These, I would suggest, border on weak men (though there are dirty f***ing hippies who argue for them).  Notice that they're addressed at the very general principle of employing military force.  If Cole is serious about considering objections to military force, he might consider something along these lines:

Humanitarian military intervention is sometimes justified, sometimes not.  It's justified when (1) there is a clear, achievable objective; (2) this objective cannot be achieved but by military force; (3) the chances of success are great.  An argument could be made that none of these conditions have been satisfied.

I don't know if this argument could ultimately prevail, but it's disappointing that Cole doesn't seem to think anyone capable of making it.  This is how he closes:

I would like to urge the Left to learn to chew gum and walk at the same time. It is possible to reason our way through, on a case-by-case basis, to an ethical progressive position that supports the ordinary folk in their travails in places like Libya. If we just don’t care if the people of Benghazi are subjected to murder and repression on a vast scale, we aren’t people of the Left. We should avoid making ‘foreign intervention’ an absolute taboo the way the Right makes abortion an absolute taboo if doing so makes us heartless (inflexible a priori positions often lead to heartlessness).

Thus my "weak man" allegation–the "left" is too mentally incompetent, unsophisticated, or ideologically rigid to participate in this discussion.  Contra Cole,  I think people can do this, they can see the limits of principle, they just might not, in this case, see that the basic just war conditions have been satisfied.  Whatever the case may ultimately be, knocking down unserious positions or suggesting that it's either intervene militarily or endorse the slaughter (where have I heard that before) don't make good arguments.


New study shows: liberals don’t have conservative economic views

Ron Ross, at The American Spectator, reports that a Zogby International survey "confirms what (he's) long suspected — when it comes to economics, liberals are clueless."  The survey asks respondents to identify themselves on a spectrum from very liberal to very conservative, and then eight questions come.  Ross notes:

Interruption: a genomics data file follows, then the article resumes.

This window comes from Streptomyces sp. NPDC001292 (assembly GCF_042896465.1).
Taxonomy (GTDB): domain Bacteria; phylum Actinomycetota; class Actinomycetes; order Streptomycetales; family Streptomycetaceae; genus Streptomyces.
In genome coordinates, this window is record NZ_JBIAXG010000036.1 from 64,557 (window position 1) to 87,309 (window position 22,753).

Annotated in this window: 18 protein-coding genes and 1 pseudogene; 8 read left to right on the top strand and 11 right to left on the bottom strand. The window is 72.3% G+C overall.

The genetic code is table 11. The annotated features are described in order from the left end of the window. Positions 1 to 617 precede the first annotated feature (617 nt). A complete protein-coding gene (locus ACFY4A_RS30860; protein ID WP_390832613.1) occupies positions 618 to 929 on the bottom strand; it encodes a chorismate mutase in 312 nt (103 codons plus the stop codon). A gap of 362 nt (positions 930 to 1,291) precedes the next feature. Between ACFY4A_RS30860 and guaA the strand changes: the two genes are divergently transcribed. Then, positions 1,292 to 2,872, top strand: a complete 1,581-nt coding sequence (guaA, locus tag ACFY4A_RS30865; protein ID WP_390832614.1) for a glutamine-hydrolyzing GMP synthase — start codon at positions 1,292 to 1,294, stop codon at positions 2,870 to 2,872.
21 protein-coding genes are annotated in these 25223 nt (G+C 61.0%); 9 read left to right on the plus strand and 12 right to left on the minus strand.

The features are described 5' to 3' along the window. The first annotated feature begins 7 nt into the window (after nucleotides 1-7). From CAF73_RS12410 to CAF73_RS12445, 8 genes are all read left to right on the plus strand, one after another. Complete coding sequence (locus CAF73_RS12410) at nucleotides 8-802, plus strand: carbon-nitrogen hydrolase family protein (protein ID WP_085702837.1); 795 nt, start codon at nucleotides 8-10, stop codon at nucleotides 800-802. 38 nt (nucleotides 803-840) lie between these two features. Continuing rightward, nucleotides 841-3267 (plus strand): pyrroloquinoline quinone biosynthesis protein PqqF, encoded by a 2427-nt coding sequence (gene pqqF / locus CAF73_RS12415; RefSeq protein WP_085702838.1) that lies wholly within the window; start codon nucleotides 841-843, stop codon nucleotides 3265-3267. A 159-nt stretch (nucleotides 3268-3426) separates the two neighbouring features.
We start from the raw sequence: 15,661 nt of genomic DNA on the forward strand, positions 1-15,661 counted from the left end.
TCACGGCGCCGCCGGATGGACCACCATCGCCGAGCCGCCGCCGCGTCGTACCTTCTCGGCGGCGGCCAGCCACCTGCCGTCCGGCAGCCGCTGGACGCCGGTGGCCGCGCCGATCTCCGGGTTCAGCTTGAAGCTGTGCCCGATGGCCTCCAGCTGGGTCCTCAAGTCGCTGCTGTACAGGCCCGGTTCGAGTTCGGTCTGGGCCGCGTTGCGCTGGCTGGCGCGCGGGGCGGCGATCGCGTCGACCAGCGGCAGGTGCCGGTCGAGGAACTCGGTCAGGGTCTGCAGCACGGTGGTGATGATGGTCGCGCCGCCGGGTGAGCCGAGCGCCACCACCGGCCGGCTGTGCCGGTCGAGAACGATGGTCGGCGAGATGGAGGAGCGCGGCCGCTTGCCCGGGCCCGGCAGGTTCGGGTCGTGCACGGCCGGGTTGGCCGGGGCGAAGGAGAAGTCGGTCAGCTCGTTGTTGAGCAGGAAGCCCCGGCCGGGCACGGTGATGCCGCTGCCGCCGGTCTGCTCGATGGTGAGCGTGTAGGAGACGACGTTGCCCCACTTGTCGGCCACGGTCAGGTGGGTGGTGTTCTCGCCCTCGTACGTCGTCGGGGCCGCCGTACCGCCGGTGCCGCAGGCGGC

On the basis of eight economic questions, wrong answers correlated consistently with ideology.  Progressive/very liberal respondents got four times more wrong answers than libertarians.

Ross concludes that the survey results "demonstrate a strong connection between economic ignorance and interventionist enthusiasm.  Those who are most determined to interfere with the economy know the least about it."

Well, golly, if there really is a connection between not knowing economics and being a liberal, that'd be a bad thing.  Especially for liberals and their views about economics.  So let's look at all the economics that liberals are so ignorant about.  Here are two of the most telling questions:

1. Restrictions on housing development make housing less affordable.  (Unenlightened Answer: Disagree)

6. Third-world workers working for American companies overseas are being exploited. (Unenlightened Answer: Agree)

The rest of the questions are the usual libertarian talking points (minimum wage laws increase unemployment, licensing professional services causes the price for those services to be raised).  The crazy thing is that question 1 is so vaguely stated that anyone with any sense would ask for clarification: Are the restrictions with regard to where the houses will be built, what kind of houses, or whether they must meet safety codes, and so on? In some cases, those restrictions will drive prices up, and other times, down.  Of course, the survey has the right answer that they do.  Why? Because that's what libertarians believe.